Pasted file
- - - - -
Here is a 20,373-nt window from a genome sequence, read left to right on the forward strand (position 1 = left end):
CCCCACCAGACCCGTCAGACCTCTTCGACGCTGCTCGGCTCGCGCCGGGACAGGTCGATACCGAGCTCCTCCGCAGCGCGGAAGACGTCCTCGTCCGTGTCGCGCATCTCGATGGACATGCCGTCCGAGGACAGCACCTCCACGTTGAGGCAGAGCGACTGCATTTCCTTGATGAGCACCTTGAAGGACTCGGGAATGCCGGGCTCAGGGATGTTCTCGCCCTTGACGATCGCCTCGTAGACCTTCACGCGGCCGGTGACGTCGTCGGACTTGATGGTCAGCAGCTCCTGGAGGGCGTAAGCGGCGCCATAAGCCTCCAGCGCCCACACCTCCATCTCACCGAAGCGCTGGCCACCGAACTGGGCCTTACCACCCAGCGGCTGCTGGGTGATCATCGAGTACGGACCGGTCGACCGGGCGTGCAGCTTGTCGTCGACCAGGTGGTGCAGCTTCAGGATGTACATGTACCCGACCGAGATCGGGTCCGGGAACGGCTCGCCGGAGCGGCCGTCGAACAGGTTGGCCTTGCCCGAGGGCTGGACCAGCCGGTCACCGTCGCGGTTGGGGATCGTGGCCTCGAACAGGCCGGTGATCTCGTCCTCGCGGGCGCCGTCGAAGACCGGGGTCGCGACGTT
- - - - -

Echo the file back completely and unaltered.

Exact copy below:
Here is a 20,373-nt window from a genome sequence, read left to right on the forward strand (position 1 = left end):
CCCCACCAGACCCGTCAGACCTCTTCGACGCTGCTCGGCTCGCGCCGGGACAGGTCGATACCGAGCTCCTCCGCAGCGCGGAAGACGTCCTCGTCCGTGTCGCGCATCTCGATGGACATGCCGTCCGAGGACAGCACCTCCACGTTGAGGCAGAGCGACTGCATTTCCTTGATGAGCACCTTGAAGGACTCGGGAATGCCGGGCTCAGGGATGTTCTCGCCCTTGACGATCGCCTCGTAGACCTTCACGCGGCCGGTGACGTCGTCGGACTTGATGGTCAGCAGCTCCTGGAGGGCGTAAGCGGCGCCATAAGCCTCCAGCGCCCACACCTCCATCTCACCGAAGCGCTGGCCACCGAACTGGGCCTTACCACCCAGCGGCTGCTGGGTGATCATCGAGTACGGACCGGTCGACCGGGCGTGCAGCTTGTCGTCGACCAGGTGGTGCAGCTTCAGGATGTACATGTACCCGACCGAGATCGGGTCCGGGAACGGCTCGCCGGAGCGGCCGTCGAACAGGTTGGCCTTGCCCGAGGGCTGGACCAGCCGGTCACCGTCGCGGTTGGGGATCGTGGCCTCGAACAGGCCGGTGATCTCGTCCTCGCGGGCGCCGTCGAAGACCGGGGTCGCGACGTT